Here’s a core concept to embrace: Your work is only worth what someone will pay. Focus your efforts on positioning your products to have the highest perceived value possible because in the eyes of the client, perception is reality. Forget pricing formulas that say silly things like double the cost when setting a price. Why not triple or quadruple it? It can be done, but only if you fully understand how to position your products correctly. The first step is determining which markets make sense to focus on.
Identify your strengths and weaknesses, then capitalize on the strong points. What do you have to offer, besides price, that the competition does not? A lot of the discount shops have long turn-around times. Maybe you can offer quick delivery. Many of the discount shops have poor quality work. Focus on having the best embroidery quality and letting your potential customers know that. If they don’t care, maybe you don’t want them as a client. And be sure to refuse any job you have doubts over. If you aren’t sure you can do it right, don’t do it at all. The hardest thing to say is no, but sometimes it’s the most important word in a shop owner’s vocabulary.
Finding a good niche is another piece of the profitability puzzle. Look for specialty markets that other shops have either ignored, or never identified. Niche markets can be very lucrative. Typically, they will take research and possibly a special approach, but the long-term results can be quite profitable. If you are the first and only shop serving this market, then you’re in the position to control price points significantly.
By focusing on specific markets, you put yourself in a position to know and understand your customer base quite well. This makes it easier to understand their perceptions and their needs. Instead of focusing on producing embroidered products, focus on fulfilling needs. If you have a solution to someone’s problems, then you’re in a good position to make a decent sale.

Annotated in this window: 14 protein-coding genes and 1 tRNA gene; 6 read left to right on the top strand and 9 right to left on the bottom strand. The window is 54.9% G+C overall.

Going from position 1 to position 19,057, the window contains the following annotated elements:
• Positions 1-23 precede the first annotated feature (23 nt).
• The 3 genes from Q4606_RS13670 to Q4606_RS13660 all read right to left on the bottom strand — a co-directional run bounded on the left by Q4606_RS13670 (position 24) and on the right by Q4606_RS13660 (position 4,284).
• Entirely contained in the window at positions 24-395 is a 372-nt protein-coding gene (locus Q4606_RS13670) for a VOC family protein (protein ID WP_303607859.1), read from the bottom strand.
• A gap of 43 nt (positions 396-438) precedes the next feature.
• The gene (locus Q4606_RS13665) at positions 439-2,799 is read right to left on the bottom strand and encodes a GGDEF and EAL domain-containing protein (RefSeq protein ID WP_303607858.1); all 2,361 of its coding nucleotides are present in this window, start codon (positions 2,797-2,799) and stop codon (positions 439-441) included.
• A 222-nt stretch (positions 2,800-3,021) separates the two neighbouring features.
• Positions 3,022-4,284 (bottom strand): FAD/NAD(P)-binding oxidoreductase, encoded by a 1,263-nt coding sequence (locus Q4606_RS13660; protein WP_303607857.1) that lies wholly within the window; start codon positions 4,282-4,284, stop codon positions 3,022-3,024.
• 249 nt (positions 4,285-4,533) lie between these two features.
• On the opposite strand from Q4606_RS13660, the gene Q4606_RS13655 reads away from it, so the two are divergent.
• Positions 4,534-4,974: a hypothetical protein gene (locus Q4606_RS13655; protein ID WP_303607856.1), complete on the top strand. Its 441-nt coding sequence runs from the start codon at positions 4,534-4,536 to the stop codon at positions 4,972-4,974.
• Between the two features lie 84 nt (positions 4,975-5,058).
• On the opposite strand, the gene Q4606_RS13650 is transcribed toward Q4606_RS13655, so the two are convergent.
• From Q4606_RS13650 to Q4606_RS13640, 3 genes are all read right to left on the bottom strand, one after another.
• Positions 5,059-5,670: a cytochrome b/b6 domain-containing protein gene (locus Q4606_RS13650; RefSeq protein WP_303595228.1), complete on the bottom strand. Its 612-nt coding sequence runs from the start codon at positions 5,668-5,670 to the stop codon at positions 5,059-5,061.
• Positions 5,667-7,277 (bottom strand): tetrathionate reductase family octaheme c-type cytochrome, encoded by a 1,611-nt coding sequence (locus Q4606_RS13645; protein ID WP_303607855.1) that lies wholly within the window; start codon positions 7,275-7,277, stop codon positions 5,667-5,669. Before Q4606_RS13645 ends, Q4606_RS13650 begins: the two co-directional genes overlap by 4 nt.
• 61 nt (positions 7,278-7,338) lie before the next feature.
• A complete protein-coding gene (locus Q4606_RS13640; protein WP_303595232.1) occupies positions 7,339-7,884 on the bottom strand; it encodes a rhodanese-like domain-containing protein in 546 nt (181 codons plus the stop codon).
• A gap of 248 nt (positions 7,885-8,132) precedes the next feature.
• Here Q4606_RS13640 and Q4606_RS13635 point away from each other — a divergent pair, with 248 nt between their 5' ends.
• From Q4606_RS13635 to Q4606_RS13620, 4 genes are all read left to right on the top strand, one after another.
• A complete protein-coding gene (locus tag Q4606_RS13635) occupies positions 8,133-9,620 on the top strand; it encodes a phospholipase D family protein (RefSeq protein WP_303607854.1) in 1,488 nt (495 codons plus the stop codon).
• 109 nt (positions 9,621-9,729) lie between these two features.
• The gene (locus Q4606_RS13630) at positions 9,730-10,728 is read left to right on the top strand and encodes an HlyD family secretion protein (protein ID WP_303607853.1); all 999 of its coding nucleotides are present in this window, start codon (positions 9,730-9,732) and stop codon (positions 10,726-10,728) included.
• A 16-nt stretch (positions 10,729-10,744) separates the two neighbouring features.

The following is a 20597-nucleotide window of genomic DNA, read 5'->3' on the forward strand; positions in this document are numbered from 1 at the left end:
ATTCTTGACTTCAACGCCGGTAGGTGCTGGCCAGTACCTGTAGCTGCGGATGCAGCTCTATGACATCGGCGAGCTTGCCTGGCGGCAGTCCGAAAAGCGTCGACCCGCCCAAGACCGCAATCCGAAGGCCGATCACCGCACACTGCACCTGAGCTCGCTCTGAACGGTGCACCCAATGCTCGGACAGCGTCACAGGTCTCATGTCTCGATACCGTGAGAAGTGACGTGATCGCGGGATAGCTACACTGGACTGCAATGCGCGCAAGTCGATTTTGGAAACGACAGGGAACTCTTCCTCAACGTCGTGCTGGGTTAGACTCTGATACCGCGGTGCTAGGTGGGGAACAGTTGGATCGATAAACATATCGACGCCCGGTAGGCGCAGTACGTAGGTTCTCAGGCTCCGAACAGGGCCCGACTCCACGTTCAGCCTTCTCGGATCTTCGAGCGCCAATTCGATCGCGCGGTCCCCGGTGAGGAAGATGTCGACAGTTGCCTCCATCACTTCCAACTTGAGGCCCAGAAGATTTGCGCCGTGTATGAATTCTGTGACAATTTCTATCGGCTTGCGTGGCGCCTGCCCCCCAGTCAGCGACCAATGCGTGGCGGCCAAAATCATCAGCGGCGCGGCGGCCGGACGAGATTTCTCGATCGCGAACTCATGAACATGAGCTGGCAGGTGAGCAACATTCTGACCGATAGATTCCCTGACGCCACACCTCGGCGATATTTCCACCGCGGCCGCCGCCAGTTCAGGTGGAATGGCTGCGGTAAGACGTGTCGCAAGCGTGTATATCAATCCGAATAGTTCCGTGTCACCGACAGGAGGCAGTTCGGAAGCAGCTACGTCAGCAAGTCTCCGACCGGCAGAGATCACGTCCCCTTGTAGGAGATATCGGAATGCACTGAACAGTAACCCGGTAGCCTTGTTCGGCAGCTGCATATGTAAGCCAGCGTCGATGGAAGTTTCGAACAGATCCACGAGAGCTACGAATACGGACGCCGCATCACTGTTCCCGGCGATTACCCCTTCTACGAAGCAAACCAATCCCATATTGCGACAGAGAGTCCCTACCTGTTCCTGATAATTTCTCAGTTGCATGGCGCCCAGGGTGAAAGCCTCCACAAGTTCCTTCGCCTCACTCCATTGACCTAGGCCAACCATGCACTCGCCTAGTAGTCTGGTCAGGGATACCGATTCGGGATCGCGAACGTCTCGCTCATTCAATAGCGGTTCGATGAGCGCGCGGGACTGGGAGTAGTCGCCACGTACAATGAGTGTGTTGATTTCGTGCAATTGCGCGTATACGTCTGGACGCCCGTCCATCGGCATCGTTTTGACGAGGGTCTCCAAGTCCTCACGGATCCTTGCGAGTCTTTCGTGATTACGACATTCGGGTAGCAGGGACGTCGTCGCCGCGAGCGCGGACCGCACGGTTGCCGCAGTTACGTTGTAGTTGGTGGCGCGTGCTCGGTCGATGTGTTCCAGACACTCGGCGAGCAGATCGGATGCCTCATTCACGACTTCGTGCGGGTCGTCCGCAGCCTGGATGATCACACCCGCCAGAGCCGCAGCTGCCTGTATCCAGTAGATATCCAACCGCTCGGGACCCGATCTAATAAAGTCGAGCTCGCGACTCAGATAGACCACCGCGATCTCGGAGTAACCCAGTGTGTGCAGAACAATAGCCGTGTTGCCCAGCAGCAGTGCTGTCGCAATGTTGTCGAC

For example, how do you define a baseball cap with a corporate logo? Is it embroidered headwear, or is it advertising? Businesses need good quality advertising to bring in new customers. Do you have a compelling pitch for delivering an advertising product that will do that? And why should they pay top dollar for your product? Let’s face it, any embroidery shop can put a logo on a cap.
A key point with advertising products is that they must be seen as effective. The more people who see the product, the more impressions are made. So, if you’re pitching an embroidered cap as a critical advertising tool, you need to have supporting data to offer the customer. Here’s a fact to use: People will only wear something if they like it. Cheap caps and poor embroidery usually end up in the garbage, thus any cost savings evaporated because the advertising goal was never achieved. In fact, it cost the client more money because it was a total waste of effort.
I saw this with a prospect who had super cheap screen-printed caps – he was fixated on the price of $1 per cap. But he was selling high-dollar boats, so why would he want to give out an advertising product that was at the other end of the quality scale? In spite of giving away 500 caps a year, you never saw anyone wearing them. Eventually, he saw it too, and he started ordering higher-quality embroidered caps.
But the story doesn’t end there. Because he was selling a very popular, classy brand of boat, the caps had the brand and the name of the marina. People wanted the branded cap, enough so that when he had embroidered caps sitting in his showroom, people wanted to buy them. So, after some tweaks to the logos and cap selection, he started selling products that advertised his business.
When you find a way to solve a problem or fulfill a need, you have a much better chance of getting the sale and increasing your profits.